Human breast milk is the best food for human babies. Although the evidence for some of the benefits is not as sound as I would like, I think it is clear that the benefits for preterm infants are substantial. Hence the growth in human milk banks, which are now supposed to be run according to standards which are similar to those for blood product banking (which makes the milk much more expensive than in the olden days). One possible risk of having such banks is that it might reduce the use of mothers own milk.
Two recent publications are reassuring; (Delfosse NM, Ward L, Lagomarcino AJ, Auer C, Smith C, Meinzen-Derr J, Valentine C, Schibler KR, Morrow AL: Donor human milk largely replaces formula-feeding of preterm infants in two urban hospitals. J Perinatol 2012.) 2 Hospitals in Cincinnati introduced a program to supply donor milk in 206, and progressively over the subsequent years, as donor milk increased, there was much less formula used, but no apparent effect on breast milk use.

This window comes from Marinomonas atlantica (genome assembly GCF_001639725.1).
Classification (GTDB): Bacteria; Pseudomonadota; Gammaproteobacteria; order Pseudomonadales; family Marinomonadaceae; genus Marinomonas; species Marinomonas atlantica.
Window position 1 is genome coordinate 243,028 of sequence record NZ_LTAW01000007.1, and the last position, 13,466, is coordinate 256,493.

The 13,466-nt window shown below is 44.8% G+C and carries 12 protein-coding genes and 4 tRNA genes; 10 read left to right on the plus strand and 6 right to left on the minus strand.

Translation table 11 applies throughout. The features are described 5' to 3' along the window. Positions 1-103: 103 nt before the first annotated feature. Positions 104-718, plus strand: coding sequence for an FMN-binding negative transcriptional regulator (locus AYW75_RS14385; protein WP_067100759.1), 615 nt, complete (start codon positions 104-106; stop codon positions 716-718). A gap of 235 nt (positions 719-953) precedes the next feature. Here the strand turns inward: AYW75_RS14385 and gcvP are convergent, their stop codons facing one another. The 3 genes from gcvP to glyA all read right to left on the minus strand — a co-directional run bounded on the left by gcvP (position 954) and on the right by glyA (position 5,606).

The other is an observational study from a number of Italian NICUs, some of them had Human milk banks, and others did not; (Arslanoglu S, Moro GE, Bellu R, Turoli D, De Nisi G, Tonetto P, Bertino E: Presence of human milk bank is associated with elevated rate of exclusive breastfeeding in vlbw infants. J Perinat Med 2012:1-3). . Exclusive breastfeeding rate at discharge of very low birth weight infants was significantly higher in NICUs with a milk bank than in NICUs without (29.6% vs. 16.0%, respectively). Any breastfeeding at discharge was 60.4% vs. 52.8%, P=0.09. These are not very impressive rates, but they at least don’t suggest an adverse influence of having a breast milk bank.